male models sexual harrasment
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Noelle and Higgins explain that at True Model Management their photographers are vetted, and they don’t send their teenage models to anyone they don’t know. But Higgins still preps them just in case. “I tell the models, you have to have a strong backbone and never do anything that you don’t want to do. I always tell them, if you don’t want your grandma or your mom and dad to see those pictures, don’t take them.” Of course that’s easier said than done when you believe your career is riding on the line. “Unfortunately there are some agents that allow things to go on, and there are models that go unsuspecting and there are models that go willing. It’s a whole culture, that is to me, sad,” said Higgins. “A good model should be able to work based on their merit.”

male models sexual harrasment
Photo Credit: Zvonimir Atletic / Shutterstock.com

Despite the prevalence of sexual harassment, male models are leagues ahead of their female counterparts when it comes to career longevity. While women have a tendency to become less popular as they get older, men can book campaigns well past what the industry normally considers to be a model’s prime. “We just signed a man that is 56 years old and he actually has a really great body,” Higgins laughed. “He’s doing more fashion and fitness stuff, we just booked him for a job last weekend. Older is typically okay.” He attributes this acceptance to the growing interest in fashion over the past few years, noting that with the expanse of social media, men are better able to access global fashions and in turn better express themselves through fashion. “I think there’s more individuality—men are not afraid to break out of a mold.” 

male models sexual harrasment
Photo Credit: FashionStock.com / Shutterstock.com

In the future Noelle would like to see male models better represented by a man that people could look up to. “One thing I would like to see though—we really don’t have any male supermodels that could be good role models for people in general,” she explained. “Now that they’re starting with Men’s Fashion Week there might be the rise of a few household names.” Higgins agreed, noting that most people, even those closely following fashion may not know the biggest names in the industry like Sean O’Pry, David Gandy and Chad White. “Giselle is definitely somebody that pretty much everyone would know. I don’t think you have a male counterpart,” he added.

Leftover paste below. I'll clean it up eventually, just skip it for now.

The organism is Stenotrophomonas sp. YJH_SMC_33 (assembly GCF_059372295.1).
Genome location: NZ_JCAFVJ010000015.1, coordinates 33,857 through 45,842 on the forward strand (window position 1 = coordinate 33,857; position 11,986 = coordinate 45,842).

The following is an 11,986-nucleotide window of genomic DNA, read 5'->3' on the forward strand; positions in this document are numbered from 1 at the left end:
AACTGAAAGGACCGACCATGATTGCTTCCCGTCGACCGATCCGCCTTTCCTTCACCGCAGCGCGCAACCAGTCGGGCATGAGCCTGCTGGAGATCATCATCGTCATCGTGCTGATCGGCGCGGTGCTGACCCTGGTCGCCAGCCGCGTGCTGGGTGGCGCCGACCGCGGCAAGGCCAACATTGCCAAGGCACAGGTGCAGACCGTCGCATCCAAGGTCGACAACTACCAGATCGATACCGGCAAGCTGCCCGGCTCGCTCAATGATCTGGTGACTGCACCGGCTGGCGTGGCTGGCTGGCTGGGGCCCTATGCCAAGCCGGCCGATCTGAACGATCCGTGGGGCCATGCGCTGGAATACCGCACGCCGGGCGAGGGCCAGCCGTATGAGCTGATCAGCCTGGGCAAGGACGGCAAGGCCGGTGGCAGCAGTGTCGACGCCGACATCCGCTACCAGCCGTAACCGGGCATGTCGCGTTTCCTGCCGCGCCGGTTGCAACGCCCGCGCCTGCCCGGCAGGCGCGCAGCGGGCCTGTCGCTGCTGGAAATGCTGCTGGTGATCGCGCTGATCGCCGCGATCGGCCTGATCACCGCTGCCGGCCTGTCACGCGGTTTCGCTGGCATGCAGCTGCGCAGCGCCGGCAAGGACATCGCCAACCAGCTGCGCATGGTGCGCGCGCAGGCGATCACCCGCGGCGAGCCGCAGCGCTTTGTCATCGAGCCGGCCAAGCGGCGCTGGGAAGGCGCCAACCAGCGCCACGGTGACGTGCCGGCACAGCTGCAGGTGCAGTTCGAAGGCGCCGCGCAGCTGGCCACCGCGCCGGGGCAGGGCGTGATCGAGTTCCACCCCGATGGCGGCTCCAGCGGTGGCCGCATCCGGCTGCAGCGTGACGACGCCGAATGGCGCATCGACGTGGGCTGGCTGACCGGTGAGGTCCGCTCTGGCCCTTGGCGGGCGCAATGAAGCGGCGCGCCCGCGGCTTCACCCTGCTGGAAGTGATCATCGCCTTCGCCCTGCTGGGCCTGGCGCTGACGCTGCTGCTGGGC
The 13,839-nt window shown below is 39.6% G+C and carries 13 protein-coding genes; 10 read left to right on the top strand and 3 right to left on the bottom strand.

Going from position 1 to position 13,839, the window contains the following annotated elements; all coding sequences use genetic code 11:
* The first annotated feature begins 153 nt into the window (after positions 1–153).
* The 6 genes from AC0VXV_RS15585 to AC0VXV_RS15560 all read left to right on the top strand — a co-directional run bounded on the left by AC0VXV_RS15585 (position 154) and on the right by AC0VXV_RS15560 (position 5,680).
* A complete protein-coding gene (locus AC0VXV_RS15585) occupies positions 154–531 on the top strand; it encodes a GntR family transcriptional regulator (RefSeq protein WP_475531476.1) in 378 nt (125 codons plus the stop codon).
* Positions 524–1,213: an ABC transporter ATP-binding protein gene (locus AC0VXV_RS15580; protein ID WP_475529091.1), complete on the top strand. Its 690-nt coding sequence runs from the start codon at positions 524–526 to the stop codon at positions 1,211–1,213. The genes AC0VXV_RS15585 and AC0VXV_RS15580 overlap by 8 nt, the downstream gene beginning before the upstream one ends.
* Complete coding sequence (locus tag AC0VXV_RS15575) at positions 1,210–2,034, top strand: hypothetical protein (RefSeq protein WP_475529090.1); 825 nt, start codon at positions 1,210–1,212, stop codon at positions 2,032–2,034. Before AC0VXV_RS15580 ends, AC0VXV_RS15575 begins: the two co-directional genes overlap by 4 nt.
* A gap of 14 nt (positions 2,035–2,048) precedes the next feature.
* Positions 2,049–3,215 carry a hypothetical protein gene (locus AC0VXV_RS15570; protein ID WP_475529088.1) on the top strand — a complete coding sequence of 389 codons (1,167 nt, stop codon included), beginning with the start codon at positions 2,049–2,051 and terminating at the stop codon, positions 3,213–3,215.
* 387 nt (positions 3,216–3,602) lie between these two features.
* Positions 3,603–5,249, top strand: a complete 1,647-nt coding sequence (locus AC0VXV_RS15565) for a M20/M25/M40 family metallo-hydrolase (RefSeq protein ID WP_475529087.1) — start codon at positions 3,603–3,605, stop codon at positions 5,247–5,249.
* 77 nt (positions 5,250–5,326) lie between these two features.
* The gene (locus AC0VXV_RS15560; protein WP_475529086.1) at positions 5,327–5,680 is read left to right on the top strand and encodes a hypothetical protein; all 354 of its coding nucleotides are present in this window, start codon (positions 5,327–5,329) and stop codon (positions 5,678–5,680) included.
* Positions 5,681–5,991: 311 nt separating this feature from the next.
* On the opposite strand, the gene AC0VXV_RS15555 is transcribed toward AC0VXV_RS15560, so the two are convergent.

male models sexual harrasment
Photo Credit: Paolo Bona / Shutterstock.com

Despite the ups and downs of the industry, it’s agreed upon that both female and male models face many of the same challenges and setbacks, some are just voiced louder than others. But improvements can be made to better not only the working condition of male models but the industry as a whole. “The representation percentage for white versus non-white is pretty low when it comes to runway, and after a certain age the percentage also drops pretty low,” Holmes noted. “Older and non-whites have a very low representation. I hope it will change, I’m never a pessimist but there’s been a lot of talk about it every Fashion Week, but it hasn’t changed.” 

Marissa Stempien

Marissa Stempien graduated with a degree in English Literature and a minor in Asian Studies from San Francisco State University. Previously a beauty editor, Marissa now utilizes her love and passion of luxurious fashion everyday as Fashion Editor of JustLuxe. Originally from Santa Barbara, CA, Marissa has traveled to various cities across the globe, most recently returning from living abroad...(Read More)